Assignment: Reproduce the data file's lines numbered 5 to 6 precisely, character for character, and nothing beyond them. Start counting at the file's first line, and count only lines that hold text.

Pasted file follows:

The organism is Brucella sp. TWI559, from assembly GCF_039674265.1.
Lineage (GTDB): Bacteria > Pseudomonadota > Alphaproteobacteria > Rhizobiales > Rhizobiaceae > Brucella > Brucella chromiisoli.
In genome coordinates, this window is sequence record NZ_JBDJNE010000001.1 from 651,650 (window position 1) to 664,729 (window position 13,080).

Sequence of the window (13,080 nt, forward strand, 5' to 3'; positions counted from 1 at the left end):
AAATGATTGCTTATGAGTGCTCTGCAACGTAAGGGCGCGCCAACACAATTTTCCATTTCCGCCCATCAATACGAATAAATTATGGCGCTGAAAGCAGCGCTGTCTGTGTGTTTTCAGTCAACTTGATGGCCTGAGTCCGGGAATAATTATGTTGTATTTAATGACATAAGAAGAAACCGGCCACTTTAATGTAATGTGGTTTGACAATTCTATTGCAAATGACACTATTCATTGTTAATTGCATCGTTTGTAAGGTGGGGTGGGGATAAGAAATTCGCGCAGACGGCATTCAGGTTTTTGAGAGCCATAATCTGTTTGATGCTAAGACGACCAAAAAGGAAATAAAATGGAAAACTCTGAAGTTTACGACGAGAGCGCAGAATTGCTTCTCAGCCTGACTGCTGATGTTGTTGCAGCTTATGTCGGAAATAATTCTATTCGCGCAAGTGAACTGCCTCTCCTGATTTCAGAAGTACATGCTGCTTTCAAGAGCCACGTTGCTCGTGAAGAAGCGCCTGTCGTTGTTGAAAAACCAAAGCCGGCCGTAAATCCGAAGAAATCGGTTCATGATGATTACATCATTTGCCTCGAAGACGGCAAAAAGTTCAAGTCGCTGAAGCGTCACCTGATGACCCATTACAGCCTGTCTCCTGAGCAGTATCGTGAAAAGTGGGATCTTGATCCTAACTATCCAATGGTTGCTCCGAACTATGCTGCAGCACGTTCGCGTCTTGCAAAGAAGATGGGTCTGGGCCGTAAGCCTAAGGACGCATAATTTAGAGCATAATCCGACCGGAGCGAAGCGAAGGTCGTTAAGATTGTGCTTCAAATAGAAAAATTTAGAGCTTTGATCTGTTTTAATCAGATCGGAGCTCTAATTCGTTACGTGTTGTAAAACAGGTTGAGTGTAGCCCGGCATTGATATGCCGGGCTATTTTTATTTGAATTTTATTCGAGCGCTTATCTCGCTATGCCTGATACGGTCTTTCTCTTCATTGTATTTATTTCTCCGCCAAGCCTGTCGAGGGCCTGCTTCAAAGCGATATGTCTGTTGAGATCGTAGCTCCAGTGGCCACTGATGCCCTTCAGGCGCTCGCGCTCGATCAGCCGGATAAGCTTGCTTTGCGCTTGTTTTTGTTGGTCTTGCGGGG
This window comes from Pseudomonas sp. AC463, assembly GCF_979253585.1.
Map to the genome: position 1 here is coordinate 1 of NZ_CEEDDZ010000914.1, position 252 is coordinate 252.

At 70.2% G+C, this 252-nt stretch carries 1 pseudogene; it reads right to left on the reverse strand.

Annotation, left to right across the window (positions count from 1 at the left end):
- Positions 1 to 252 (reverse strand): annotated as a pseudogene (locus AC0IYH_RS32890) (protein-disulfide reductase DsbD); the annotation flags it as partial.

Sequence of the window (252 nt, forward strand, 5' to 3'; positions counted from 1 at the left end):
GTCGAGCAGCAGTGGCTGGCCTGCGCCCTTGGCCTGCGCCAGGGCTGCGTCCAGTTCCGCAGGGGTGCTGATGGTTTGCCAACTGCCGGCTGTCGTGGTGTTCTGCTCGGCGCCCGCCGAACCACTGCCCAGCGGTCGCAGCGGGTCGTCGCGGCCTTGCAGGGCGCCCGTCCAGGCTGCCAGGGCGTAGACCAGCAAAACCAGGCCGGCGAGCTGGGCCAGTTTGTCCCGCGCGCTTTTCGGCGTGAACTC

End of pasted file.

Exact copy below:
AAATGATTGCTTATGAGTGCTCTGCAACGTAAGGGCGCGCCAACACAATTTTCCATTTCCGCCCATCAATACGAATAAATTATGGCGCTGAAAGCAGCGCTGTCTGTGTGTTTTCAGTCAACTTGATGGCCTGAGTCCGGGAATAATTATGTTGTATTTAATGACATAAGAAGAAACCGGCCACTTTAATGTAATGTGGTTTGACAATTCTATTGCAAATGACACTATTCATTGTTAATTGCATCGTTTGTAAGGTGGGGTGGGGATAAGAAATTCGCGCAGACGGCATTCAGGTTTTTGAGAGCCATAATCTGTTTGATGCTAAGACGACCAAAAAGGAAATAAAATGGAAAACTCTGAAGTTTACGACGAGAGCGCAGAATTGCTTCTCAGCCTGACTGCTGATGTTGTTGCAGCTTATGTCGGAAATAATTCTATTCGCGCAAGTGAACTGCCTCTCCTGATTTCAGAAGTACATGCTGCTTTCAAGAGCCACGTTGCTCGTGAAGAAGCGCCTGTCGTTGTTGAAAAACCAAAGCCGGCCGTAAATCCGAAGAAATCGGTTCATGATGATTACATCATTTGCCTCGAAGACGGCAAAAAGTTCAAGTCGCTGAAGCGTCACCTGATGACCCATTACAGCCTGTCTCCTGAGCAGTATCGTGAAAAGTGGGATCTTGATCCTAACTATCCAATGGTTGCTCCGAACTATGCTGCAGCACGTTCGCGTCTTGCAAAGAAGATGGGTCTGGGCCGTAAGCCTAAGGACGCATAATTTAGAGCATAATCCGACCGGAGCGAAGCGAAGGTCGTTAAGATTGTGCTTCAAATAGAAAAATTTAGAGCTTTGATCTGTTTTAATCAGATCGGAGCTCTAATTCGTTACGTGTTGTAAAACAGGTTGAGTGTAGCCCGGCATTGATATGCCGGGCTATTTTTATTTGAATTTTATTCGAGCGCTTATCTCGCTATGCCTGATACGGTCTTTCTCTTCATTGTATTTATTTCTCCGCCAAGCCTGTCGAGGGCCTGCTTCAAAGCGATATGTCTGTTGAGATCGTAGCTCCAGTGGCCACTGATGCCCTTCAGGCGCTCGCGCTCGATCAGCCGGATAAGCTTGCTTTGCGCTTGTTTTTGTTGGTCTTGCGGGG
This window comes from Pseudomonas sp. AC463, assembly GCF_979253585.1.